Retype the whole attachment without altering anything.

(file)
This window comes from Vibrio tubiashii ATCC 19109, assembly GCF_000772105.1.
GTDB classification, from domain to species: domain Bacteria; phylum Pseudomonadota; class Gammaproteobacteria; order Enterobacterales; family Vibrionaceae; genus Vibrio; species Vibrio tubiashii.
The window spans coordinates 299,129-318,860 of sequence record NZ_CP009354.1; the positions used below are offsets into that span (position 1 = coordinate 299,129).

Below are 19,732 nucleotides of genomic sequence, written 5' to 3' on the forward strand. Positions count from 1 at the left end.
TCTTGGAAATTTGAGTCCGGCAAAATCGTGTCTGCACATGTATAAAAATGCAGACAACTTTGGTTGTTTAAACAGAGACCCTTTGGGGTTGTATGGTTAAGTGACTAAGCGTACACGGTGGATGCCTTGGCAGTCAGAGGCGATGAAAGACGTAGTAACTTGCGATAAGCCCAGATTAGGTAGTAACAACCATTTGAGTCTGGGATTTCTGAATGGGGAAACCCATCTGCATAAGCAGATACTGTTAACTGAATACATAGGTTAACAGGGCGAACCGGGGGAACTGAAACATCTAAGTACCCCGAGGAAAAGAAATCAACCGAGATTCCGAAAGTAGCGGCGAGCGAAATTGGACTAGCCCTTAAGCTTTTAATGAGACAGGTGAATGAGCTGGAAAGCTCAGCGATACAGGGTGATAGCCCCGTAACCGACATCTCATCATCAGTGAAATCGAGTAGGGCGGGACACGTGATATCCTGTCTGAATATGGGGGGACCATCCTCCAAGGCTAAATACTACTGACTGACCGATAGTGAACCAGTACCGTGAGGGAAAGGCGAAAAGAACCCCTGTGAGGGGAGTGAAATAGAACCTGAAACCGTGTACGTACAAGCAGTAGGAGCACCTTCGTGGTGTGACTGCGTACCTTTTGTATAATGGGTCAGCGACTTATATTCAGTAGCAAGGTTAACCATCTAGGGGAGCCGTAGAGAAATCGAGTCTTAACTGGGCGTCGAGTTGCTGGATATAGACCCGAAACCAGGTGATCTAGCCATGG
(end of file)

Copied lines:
This window comes from Vibrio tubiashii ATCC 19109, assembly GCF_000772105.1.
GTDB classification, from domain to species: domain Bacteria; phylum Pseudomonadota; class Gammaproteobacteria; order Enterobacterales; family Vibrionaceae; genus Vibrio; species Vibrio tubiashii.
The window spans coordinates 299,129-318,860 of sequence record NZ_CP009354.1; the positions used below are offsets into that span (position 1 = coordinate 299,129).

Below are 19,732 nucleotides of genomic sequence, written 5' to 3' on the forward strand. Positions count from 1 at the left end.
TCTTGGAAATTTGAGTCCGGCAAAATCGTGTCTGCACATGTATAAAAATGCAGACAACTTTGGTTGTTTAAACAGAGACCCTTTGGGGTTGTATGGTTAAGTGACTAAGCGTACACGGTGGATGCCTTGGCAGTCAGAGGCGATGAAAGACGTAGTAACTTGCGATAAGCCCAGATTAGGTAGTAACAACCATTTGAGTCTGGGATTTCTGAATGGGGAAACCCATCTGCATAAGCAGATACTGTTAACTGAATACATAGGTTAACAGGGCGAACCGGGGGAACTGAAACATCTAAGTACCCCGAGGAAAAGAAATCAACCGAGATTCCGAAAGTAGCGGCGAGCGAAATTGGACTAGCCCTTAAGCTTTTAATGAGACAGGTGAATGAGCTGGAAAGCTCAGCGATACAGGGTGATAGCCCCGTAACCGACATCTCATCATCAGTGAAATCGAGTAGGGCGGGACACGTGATATCCTGTCTGAATATGGGGGGACCATCCTCCAAGGCTAAATACTACTGACTGACCGATAGTGAACCAGTACCGTGAGGGAAAGGCGAAAAGAACCCCTGTGAGGGGAGTGAAATAGAACCTGAAACCGTGTACGTACAAGCAGTAGGAGCACCTTCGTGGTGTGACTGCGTACCTTTTGTATAATGGGTCAGCGACTTATATTCAGTAGCAAGGTTAACCATCTAGGGGAGCCGTAGAGAAATCGAGTCTTAACTGGGCGTCGAGTTGCTGGATATAGACCCGAAACCAGGTGATCTAGCCATGG